Here is what procedural code for this may look like:

  sub monthEnd(invoice)
    ...
    if invoice.status = DONE and invoice.isGov  _
              and userHasSecurity(userID) then
       Archive_X()
    end if
    ...
  end sub
Actually, due to "context" (see above prior section), the code may sometimes look more like:
  sub monthEnd(invoice)
    ...
    if userHasSecurity(userID)
       ...
       if invoice.status = DONE
          ...
          if invoice.isGov
             ...
             Archive_X()
             ...
          end if
          ...
       end if
       ...
    end if
    ...
  end sub
Often the "blocking" is via subroutine calls instead of IF statements. Thus, the actual nesting may not be as deep.
Archive_X involves at least four aspects:
  1. Invoice status aspect
  2. Government aspect
  3. Security (access) aspect
  4. Month-end (task) aspect
  5. Sequence aspect (time) (may not be applicable here)
Now, an OO developer will often search for an object or class in which to "place" Archive_X (or it's equivalent).

Should Archive_X go into an Invoice class/object? A Government class/object? A Security class/object? A MonthEnd class/object?

To me, they are all potential candidates because they all have an influence on Archive_X. (We have shown only IF statements here for simplicity, but the influences can be in the form of other types of data or language structures. Also, it could be put into an Archive class, but then it is not really different from our procedural function, except that it is probably more syntax to set up.)

Let's say we put it into a Government class/object. After all, it does seem specific to government requirements. (Some OO fans may be tempted to subclass clients based on a government/non-government dichotomy. But, this is risky as described in the Subtypes document.)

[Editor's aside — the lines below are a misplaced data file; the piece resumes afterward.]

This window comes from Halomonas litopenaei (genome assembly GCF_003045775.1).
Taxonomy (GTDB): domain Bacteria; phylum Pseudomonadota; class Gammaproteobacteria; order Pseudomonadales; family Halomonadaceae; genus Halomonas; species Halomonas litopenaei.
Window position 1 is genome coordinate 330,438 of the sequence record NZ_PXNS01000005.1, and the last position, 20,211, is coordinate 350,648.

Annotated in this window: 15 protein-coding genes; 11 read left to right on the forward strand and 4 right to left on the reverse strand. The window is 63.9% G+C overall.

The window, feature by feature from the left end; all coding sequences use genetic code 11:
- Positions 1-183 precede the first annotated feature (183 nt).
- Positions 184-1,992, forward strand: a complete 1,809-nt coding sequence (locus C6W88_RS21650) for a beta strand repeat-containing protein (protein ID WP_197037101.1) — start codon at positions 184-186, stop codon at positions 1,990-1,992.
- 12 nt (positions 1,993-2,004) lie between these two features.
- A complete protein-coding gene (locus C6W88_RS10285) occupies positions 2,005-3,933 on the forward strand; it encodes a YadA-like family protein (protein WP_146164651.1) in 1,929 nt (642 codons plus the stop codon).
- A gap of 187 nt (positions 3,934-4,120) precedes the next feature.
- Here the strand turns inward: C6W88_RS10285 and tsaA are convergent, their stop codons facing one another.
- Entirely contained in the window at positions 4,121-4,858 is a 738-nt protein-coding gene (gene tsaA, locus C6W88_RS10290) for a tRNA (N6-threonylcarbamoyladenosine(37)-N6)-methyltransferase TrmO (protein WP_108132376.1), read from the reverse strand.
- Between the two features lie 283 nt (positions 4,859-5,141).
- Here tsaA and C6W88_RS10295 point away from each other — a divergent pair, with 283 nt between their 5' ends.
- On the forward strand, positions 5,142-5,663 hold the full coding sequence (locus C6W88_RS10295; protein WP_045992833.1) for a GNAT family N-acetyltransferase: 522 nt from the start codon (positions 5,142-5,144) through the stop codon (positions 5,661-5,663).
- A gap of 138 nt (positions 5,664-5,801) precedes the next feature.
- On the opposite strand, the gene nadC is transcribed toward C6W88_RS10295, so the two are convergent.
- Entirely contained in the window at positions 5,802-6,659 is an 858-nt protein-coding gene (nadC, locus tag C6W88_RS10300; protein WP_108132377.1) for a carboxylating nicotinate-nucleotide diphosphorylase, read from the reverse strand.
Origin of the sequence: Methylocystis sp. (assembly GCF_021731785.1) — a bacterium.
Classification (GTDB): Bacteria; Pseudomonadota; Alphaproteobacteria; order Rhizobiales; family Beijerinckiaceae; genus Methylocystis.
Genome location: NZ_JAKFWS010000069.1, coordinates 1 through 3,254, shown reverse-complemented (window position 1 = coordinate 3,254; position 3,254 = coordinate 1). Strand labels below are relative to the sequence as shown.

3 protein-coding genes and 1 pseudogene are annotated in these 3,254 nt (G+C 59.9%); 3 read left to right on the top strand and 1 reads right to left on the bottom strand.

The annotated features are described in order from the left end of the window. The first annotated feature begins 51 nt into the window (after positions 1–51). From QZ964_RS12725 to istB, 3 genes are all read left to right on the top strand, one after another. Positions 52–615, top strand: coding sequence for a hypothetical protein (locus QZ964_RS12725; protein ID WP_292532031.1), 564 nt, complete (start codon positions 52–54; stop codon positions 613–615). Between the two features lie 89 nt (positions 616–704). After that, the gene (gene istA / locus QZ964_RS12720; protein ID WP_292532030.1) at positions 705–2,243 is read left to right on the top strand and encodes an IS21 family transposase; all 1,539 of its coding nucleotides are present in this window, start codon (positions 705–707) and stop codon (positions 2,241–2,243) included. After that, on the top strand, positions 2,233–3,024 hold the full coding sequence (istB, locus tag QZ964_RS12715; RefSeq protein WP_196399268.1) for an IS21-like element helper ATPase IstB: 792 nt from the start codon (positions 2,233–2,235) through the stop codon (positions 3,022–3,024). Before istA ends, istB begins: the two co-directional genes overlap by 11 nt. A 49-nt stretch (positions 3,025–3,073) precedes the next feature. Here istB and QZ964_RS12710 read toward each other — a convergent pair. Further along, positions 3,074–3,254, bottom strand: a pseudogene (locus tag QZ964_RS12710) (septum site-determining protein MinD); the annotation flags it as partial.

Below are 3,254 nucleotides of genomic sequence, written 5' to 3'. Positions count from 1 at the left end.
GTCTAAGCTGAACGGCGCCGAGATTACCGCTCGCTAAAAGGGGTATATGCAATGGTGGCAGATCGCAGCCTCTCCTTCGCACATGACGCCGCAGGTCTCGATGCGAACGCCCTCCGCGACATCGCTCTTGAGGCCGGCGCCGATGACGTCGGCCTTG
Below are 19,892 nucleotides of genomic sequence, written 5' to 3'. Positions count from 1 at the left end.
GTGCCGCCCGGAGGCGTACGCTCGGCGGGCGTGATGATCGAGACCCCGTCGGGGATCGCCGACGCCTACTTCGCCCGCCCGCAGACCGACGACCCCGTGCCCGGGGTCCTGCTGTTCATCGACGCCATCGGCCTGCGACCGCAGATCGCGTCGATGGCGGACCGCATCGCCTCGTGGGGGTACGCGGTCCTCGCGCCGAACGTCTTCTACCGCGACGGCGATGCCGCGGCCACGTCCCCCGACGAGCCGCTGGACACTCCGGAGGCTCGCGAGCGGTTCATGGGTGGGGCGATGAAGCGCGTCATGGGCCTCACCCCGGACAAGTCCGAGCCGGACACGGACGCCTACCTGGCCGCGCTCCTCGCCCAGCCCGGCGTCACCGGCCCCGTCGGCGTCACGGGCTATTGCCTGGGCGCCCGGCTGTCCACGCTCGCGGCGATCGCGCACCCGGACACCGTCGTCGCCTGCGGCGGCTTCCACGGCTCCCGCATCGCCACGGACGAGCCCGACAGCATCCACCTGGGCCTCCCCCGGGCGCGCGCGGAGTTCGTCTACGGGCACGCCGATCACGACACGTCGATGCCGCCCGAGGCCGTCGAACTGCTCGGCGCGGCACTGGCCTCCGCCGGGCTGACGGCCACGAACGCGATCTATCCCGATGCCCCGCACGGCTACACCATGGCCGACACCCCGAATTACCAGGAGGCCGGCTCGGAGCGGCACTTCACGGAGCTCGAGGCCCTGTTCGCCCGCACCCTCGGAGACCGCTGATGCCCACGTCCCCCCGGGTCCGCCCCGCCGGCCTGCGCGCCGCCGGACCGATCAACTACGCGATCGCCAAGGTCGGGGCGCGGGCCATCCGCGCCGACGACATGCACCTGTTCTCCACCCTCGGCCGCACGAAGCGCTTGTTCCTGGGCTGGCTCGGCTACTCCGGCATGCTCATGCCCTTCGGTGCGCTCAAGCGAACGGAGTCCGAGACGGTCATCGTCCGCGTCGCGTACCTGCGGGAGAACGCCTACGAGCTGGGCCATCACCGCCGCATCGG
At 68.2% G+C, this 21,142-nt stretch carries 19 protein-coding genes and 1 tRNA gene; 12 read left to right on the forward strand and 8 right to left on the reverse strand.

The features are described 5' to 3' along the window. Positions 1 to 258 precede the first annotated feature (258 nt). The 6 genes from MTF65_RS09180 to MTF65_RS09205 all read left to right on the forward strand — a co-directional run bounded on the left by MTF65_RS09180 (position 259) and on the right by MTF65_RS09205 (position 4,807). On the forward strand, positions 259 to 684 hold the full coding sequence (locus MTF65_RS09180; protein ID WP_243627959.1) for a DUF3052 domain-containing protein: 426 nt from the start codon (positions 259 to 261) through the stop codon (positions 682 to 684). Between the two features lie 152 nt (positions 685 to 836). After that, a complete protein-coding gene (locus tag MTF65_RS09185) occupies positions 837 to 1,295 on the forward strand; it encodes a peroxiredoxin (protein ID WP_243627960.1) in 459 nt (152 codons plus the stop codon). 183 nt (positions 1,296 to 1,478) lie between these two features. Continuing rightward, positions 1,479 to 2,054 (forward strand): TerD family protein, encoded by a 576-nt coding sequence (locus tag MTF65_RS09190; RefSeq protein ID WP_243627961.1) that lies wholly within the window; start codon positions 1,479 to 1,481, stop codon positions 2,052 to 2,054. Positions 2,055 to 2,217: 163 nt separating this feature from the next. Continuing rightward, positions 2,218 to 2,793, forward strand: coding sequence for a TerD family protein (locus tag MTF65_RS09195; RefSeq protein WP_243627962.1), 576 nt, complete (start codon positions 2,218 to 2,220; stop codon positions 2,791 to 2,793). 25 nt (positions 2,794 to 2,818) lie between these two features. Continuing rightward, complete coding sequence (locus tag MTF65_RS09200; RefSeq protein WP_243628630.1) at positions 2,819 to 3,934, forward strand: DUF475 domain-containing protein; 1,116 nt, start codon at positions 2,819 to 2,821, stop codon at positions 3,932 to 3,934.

However, suppose that your firm has gotten a bulk deal (volume discount) on the archive process. Now they pay a flat rate no matter which invoice is archived (up to a reasonable point). Thus, now all finished invoices go to the special archive.

Behold, the process no longer has any ties to Government-ness. So what the fudge is it doing in a Government class?

Okay, let's try putting it in the "Done" Status subclass. However, what if the price drops on the archive service such that even unfinished invoices can be archived? Our poor little operation now has to search for a new home class.

We could put it in a "Month_End" class, but then it is no longer very OO. Plus, it could need moving from that aspect also (under both paradigms).

Many business processes do not fit nicely into the "encapsulate behavior" encouragement of OO. Encapsulation is often the arbitrary or weak assignment of a process or item to a noun-oriented class/object. In reality, it "belongs" to multiple aspects.

We can say that Archive_X "has-a" government aspect to it during the original design, but it is not an "is-a" relationship, which OO thinking tends to be fond of. OO tends to push for artificial dichotomies or relationships of behavior or attribute assignment.

Astute readers may realize that what I am trying to promote is the de-coupling of features (breaking ties) that do not belong coupled into the source code or design. Just because archiving is tied to only government clients during the planning stage is no reason to hard-wire these two aspects together into our design.